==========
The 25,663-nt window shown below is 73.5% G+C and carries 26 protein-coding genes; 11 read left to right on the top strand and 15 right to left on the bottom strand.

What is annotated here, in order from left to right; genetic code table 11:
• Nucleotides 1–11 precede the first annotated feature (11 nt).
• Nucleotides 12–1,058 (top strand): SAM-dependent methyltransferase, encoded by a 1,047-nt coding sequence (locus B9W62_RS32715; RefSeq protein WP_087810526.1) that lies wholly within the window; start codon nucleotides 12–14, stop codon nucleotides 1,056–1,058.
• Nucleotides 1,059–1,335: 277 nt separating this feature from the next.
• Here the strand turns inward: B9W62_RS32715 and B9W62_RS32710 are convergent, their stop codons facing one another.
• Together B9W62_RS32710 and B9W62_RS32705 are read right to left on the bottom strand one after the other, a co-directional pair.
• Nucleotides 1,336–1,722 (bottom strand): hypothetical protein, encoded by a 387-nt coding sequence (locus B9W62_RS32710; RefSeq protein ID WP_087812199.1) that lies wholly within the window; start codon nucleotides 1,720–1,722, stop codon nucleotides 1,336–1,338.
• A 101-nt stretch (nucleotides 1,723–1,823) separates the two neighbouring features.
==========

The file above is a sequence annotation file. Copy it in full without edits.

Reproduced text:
The 25,663-nt window shown below is 73.5% G+C and carries 26 protein-coding genes; 11 read left to right on the top strand and 15 right to left on the bottom strand.

What is annotated here, in order from left to right; genetic code table 11:
• Nucleotides 1–11 precede the first annotated feature (11 nt).
• Nucleotides 12–1,058 (top strand): SAM-dependent methyltransferase, encoded by a 1,047-nt coding sequence (locus B9W62_RS32715; RefSeq protein WP_087810526.1) that lies wholly within the window; start codon nucleotides 12–14, stop codon nucleotides 1,056–1,058.
• Nucleotides 1,059–1,335: 277 nt separating this feature from the next.
• Here the strand turns inward: B9W62_RS32715 and B9W62_RS32710 are convergent, their stop codons facing one another.
• Together B9W62_RS32710 and B9W62_RS32705 are read right to left on the bottom strand one after the other, a co-directional pair.
• Nucleotides 1,336–1,722 (bottom strand): hypothetical protein, encoded by a 387-nt coding sequence (locus B9W62_RS32710; RefSeq protein ID WP_087812199.1) that lies wholly within the window; start codon nucleotides 1,720–1,722, stop codon nucleotides 1,336–1,338.
• A 101-nt stretch (nucleotides 1,723–1,823) separates the two neighbouring features.